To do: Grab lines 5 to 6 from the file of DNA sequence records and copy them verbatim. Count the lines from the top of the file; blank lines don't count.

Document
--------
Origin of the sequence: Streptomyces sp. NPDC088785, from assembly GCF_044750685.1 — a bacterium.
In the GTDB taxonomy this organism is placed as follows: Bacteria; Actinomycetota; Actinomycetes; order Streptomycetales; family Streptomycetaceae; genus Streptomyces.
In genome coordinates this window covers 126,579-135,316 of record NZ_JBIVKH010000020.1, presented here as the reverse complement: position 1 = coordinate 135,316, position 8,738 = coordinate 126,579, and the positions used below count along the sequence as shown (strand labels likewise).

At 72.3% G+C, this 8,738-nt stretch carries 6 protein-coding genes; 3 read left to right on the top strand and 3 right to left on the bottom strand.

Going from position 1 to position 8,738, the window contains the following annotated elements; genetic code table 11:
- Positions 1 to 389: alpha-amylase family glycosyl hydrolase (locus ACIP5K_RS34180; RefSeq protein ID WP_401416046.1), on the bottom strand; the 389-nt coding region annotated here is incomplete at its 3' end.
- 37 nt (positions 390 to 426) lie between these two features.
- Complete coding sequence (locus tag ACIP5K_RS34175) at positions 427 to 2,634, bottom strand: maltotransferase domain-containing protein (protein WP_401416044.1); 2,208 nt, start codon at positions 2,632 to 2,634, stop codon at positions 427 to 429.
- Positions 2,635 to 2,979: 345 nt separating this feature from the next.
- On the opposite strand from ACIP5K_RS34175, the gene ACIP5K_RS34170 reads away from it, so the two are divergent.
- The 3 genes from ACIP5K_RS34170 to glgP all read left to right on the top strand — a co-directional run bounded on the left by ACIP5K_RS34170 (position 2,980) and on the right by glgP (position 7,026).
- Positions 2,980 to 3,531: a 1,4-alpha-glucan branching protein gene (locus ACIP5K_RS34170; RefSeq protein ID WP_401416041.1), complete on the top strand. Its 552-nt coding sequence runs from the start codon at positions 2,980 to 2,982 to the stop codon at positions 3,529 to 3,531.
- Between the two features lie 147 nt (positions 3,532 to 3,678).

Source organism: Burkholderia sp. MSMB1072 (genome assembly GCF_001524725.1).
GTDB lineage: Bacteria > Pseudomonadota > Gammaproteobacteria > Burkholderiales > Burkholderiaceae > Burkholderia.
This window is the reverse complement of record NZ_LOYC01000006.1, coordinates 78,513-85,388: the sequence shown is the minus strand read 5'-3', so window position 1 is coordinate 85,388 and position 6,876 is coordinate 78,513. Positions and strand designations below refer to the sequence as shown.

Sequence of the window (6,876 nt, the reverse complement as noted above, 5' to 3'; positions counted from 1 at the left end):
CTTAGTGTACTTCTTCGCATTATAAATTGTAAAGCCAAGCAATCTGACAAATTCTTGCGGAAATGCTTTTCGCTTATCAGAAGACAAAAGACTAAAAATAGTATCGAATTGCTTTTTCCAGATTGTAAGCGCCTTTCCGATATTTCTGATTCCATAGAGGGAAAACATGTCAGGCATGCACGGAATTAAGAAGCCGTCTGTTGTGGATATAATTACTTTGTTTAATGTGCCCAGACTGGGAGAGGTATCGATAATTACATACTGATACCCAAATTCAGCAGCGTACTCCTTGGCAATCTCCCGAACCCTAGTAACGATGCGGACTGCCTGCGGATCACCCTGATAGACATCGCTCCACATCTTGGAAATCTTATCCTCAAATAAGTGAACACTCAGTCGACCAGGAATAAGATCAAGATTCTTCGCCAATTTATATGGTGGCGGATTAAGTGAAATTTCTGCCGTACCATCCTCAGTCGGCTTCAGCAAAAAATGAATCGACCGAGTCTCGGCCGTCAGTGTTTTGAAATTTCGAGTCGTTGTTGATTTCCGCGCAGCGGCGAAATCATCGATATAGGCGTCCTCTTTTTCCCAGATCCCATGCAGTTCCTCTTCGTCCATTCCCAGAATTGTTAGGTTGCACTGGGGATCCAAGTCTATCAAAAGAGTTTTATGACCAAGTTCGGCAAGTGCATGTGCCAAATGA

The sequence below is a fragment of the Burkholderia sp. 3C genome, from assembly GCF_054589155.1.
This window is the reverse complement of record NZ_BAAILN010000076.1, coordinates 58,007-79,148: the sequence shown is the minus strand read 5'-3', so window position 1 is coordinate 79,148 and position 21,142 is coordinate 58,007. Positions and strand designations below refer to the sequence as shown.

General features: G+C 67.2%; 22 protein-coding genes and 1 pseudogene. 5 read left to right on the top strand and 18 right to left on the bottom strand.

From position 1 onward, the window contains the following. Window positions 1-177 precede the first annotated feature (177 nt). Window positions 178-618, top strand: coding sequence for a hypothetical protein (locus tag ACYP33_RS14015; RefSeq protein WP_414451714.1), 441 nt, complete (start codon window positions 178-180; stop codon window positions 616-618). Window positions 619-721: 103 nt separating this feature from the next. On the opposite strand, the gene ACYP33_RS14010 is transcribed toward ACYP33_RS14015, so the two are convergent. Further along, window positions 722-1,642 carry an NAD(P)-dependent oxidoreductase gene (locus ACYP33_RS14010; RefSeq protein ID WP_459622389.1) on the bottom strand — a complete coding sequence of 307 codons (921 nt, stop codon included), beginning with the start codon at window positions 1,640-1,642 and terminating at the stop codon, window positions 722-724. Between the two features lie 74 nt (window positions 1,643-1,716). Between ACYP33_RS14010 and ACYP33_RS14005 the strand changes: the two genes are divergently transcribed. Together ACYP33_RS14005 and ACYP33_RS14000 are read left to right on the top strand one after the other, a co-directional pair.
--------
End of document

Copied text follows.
Going from position 1 to position 8,738, the window contains the following annotated elements; genetic code table 11:
- Positions 1 to 389: alpha-amylase family glycosyl hydrolase (locus ACIP5K_RS34180; RefSeq protein ID WP_401416046.1), on the bottom strand; the 389-nt coding region annotated here is incomplete at its 3' end.